While the advantages of IIoT can be overwhelming, it is often the case that manufacturers are in a dilemma where to begin. Is this the reality?
Barry Schwartz in his book “The paradox of choice, why more is less” aptly puts it:
“Opportunity costs subtract from the satisfaction we get out of what we choose – even when what we choose is terrific”
With IIoT offering so many choices to get started with, any choice might seem suboptimal and hard to make. Choosing a starting point and staying committed to the strategic vision is important. “Failing Fast” is the new norm in many industries and hence making the first call on the suboptimal choice is better than waiting and not taking the first step.
Do vendors have enough use cases to convince a fence sitting manufacturing enterprise?
If RoI is the only matrix of measurement for choosing a project then the choice of projects might be limited. But being cognitive about the future readiness would broaden the scope for adoption. For example, if a simple MIS solution might not look attractive on RoI terms (primarily because it’s hard to define RoI) in short term but the data that this project might collect over the years can fuel future analysis and optimisation problems.
That being said, there are many use cases which can reflect in short term benefits – such as operations planning and optimisation, continuous manufacturing process optimisation, track and trace quality, logistics planning and optimisation and many more.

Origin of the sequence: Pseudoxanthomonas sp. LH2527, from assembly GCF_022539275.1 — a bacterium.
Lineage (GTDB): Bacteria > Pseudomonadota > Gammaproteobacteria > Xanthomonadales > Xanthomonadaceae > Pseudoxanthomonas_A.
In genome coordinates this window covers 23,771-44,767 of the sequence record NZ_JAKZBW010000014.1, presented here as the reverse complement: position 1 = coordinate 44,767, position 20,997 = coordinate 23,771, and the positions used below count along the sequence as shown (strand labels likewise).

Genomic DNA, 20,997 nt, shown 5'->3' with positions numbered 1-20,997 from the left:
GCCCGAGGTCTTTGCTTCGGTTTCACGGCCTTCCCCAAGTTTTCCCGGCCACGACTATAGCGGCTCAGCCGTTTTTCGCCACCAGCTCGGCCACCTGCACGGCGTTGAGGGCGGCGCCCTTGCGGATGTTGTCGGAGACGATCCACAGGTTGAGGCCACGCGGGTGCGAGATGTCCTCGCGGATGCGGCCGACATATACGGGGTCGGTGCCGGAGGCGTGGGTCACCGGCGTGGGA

Typically, if IIoT project implementations can run on self-funding (coming from savings) would really be an ideal start.
Ideally, for a typical user, legacy equipment is a big consideration as to how to start the digital transformation. Are there solutions for this?
Many M2M connectivity devices (hardware) and software solutions can easily collect data over OPC and Modbus without much investment. Innovative products such as eWon Flexy can help you connect to most of the legacy PLCs at low cost. Moreover, many brands – Mitsubishi, Rockwell, Siemens, ABB – have their connectivity devices from PLCs, DCS, SCADA and HMIs.
Machine integration is the starting point of realising IIoT.
Is it possible to start small, and then scale up the implementation?
Definitely, doing pilot runs in localised, miniaturised manner is an important aspect of IIoT implementation. Co-Creation model of engagement lets clients and vendors collaborate to find the most suitable solution. Proving the utility without wasting much time, failing fast and moving on to the next big problem is a mindset which needs to be nurtured. It’s important to consider vendors as partners in problem solving and not mere suppliers. And it’s also equally important for vendors to work with clients on the problem at hand and not supply generic solutions.
Shrikant Zarekar is passionate about utilising Digital, IIoT and Analytics to solve real-life business problems through Co-Creation, Design Thinking and Agile. He works as Digital Think Tank at Orient Cement; and is an alumnus of IIT Bombay and IIM Bangalore.